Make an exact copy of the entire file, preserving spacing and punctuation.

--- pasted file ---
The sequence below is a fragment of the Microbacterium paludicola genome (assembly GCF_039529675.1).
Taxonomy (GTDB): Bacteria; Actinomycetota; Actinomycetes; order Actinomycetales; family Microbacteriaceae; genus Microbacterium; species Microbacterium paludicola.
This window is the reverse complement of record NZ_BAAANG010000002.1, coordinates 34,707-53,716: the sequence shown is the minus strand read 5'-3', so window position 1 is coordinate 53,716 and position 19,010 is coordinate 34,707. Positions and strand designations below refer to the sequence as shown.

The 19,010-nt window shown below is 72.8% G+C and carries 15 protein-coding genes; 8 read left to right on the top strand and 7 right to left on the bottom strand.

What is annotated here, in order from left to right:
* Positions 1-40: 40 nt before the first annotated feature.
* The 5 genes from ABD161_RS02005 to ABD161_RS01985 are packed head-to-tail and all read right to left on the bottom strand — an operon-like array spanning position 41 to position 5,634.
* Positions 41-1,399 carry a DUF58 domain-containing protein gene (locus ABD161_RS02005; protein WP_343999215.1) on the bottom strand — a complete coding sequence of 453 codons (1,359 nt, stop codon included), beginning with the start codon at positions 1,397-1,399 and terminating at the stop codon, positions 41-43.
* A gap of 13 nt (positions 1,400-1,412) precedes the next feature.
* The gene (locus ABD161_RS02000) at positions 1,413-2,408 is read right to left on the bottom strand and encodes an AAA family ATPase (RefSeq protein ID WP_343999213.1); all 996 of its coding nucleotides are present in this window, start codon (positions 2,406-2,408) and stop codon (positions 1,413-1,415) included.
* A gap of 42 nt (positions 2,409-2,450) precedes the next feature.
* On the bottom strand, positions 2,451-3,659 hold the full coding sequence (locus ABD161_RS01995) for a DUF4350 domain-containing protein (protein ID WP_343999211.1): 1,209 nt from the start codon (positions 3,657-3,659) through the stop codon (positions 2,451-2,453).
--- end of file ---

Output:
The sequence below is a fragment of the Microbacterium paludicola genome (assembly GCF_039529675.1).
Taxonomy (GTDB): Bacteria; Actinomycetota; Actinomycetes; order Actinomycetales; family Microbacteriaceae; genus Microbacterium; species Microbacterium paludicola.
This window is the reverse complement of record NZ_BAAANG010000002.1, coordinates 34,707-53,716: the sequence shown is the minus strand read 5'-3', so window position 1 is coordinate 53,716 and position 19,010 is coordinate 34,707. Positions and strand designations below refer to the sequence as shown.

The 19,010-nt window shown below is 72.8% G+C and carries 15 protein-coding genes; 8 read left to right on the top strand and 7 right to left on the bottom strand.

What is annotated here, in order from left to right:
* Positions 1-40: 40 nt before the first annotated feature.
* The 5 genes from ABD161_RS02005 to ABD161_RS01985 are packed head-to-tail and all read right to left on the bottom strand — an operon-like array spanning position 41 to position 5,634.
* Positions 41-1,399 carry a DUF58 domain-containing protein gene (locus ABD161_RS02005; protein WP_343999215.1) on the bottom strand — a complete coding sequence of 453 codons (1,359 nt, stop codon included), beginning with the start codon at positions 1,397-1,399 and terminating at the stop codon, positions 41-43.
* A gap of 13 nt (positions 1,400-1,412) precedes the next feature.
* The gene (locus ABD161_RS02000) at positions 1,413-2,408 is read right to left on the bottom strand and encodes an AAA family ATPase (RefSeq protein ID WP_343999213.1); all 996 of its coding nucleotides are present in this window, start codon (positions 2,406-2,408) and stop codon (positions 1,413-1,415) included.
* A gap of 42 nt (positions 2,409-2,450) precedes the next feature.
* On the bottom strand, positions 2,451-3,659 hold the full coding sequence (locus ABD161_RS01995) for a DUF4350 domain-containing protein (protein ID WP_343999211.1): 1,209 nt from the start codon (positions 3,657-3,659) through the stop codon (positions 2,451-2,453).